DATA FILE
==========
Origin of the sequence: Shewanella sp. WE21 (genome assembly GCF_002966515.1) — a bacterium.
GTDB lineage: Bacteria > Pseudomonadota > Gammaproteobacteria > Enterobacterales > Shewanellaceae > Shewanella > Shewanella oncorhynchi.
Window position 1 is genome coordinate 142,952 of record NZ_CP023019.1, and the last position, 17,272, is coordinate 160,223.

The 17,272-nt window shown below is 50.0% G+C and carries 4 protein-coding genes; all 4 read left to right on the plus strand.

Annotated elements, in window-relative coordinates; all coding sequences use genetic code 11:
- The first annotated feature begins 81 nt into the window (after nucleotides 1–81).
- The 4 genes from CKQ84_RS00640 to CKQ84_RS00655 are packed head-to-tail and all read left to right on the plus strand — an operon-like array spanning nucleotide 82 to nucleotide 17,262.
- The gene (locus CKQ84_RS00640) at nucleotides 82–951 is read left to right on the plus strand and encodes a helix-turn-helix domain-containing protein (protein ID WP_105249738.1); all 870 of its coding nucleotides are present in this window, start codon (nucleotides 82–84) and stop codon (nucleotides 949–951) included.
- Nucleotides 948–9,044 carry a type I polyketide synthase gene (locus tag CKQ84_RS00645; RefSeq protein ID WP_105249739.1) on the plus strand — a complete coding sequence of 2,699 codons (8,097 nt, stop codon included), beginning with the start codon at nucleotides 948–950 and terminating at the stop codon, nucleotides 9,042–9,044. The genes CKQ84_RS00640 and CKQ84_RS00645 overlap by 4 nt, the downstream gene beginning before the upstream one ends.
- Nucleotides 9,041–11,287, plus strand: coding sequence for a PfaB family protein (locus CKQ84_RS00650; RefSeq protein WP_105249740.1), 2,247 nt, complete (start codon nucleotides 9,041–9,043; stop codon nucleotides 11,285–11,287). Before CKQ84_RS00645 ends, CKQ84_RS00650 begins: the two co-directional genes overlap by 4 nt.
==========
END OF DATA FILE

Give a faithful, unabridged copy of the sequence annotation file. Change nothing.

Origin of the sequence: Shewanella sp. WE21 (genome assembly GCF_002966515.1) — a bacterium.
GTDB lineage: Bacteria > Pseudomonadota > Gammaproteobacteria > Enterobacterales > Shewanellaceae > Shewanella > Shewanella oncorhynchi.
Window position 1 is genome coordinate 142,952 of record NZ_CP023019.1, and the last position, 17,272, is coordinate 160,223.

The 17,272-nt window shown below is 50.0% G+C and carries 4 protein-coding genes; all 4 read left to right on the plus strand.

Annotated elements, in window-relative coordinates; all coding sequences use genetic code 11:
- The first annotated feature begins 81 nt into the window (after nucleotides 1–81).
- The 4 genes from CKQ84_RS00640 to CKQ84_RS00655 are packed head-to-tail and all read left to right on the plus strand — an operon-like array spanning nucleotide 82 to nucleotide 17,262.
- The gene (locus CKQ84_RS00640) at nucleotides 82–951 is read left to right on the plus strand and encodes a helix-turn-helix domain-containing protein (protein ID WP_105249738.1); all 870 of its coding nucleotides are present in this window, start codon (nucleotides 82–84) and stop codon (nucleotides 949–951) included.
- Nucleotides 948–9,044 carry a type I polyketide synthase gene (locus tag CKQ84_RS00645; RefSeq protein ID WP_105249739.1) on the plus strand — a complete coding sequence of 2,699 codons (8,097 nt, stop codon included), beginning with the start codon at nucleotides 948–950 and terminating at the stop codon, nucleotides 9,042–9,044. The genes CKQ84_RS00640 and CKQ84_RS00645 overlap by 4 nt, the downstream gene beginning before the upstream one ends.
- Nucleotides 9,041–11,287, plus strand: coding sequence for a PfaB family protein (locus CKQ84_RS00650; RefSeq protein WP_105249740.1), 2,247 nt, complete (start codon nucleotides 9,041–9,043; stop codon nucleotides 11,285–11,287). Before CKQ84_RS00645 ends, CKQ84_RS00650 begins: the two co-directional genes overlap by 4 nt.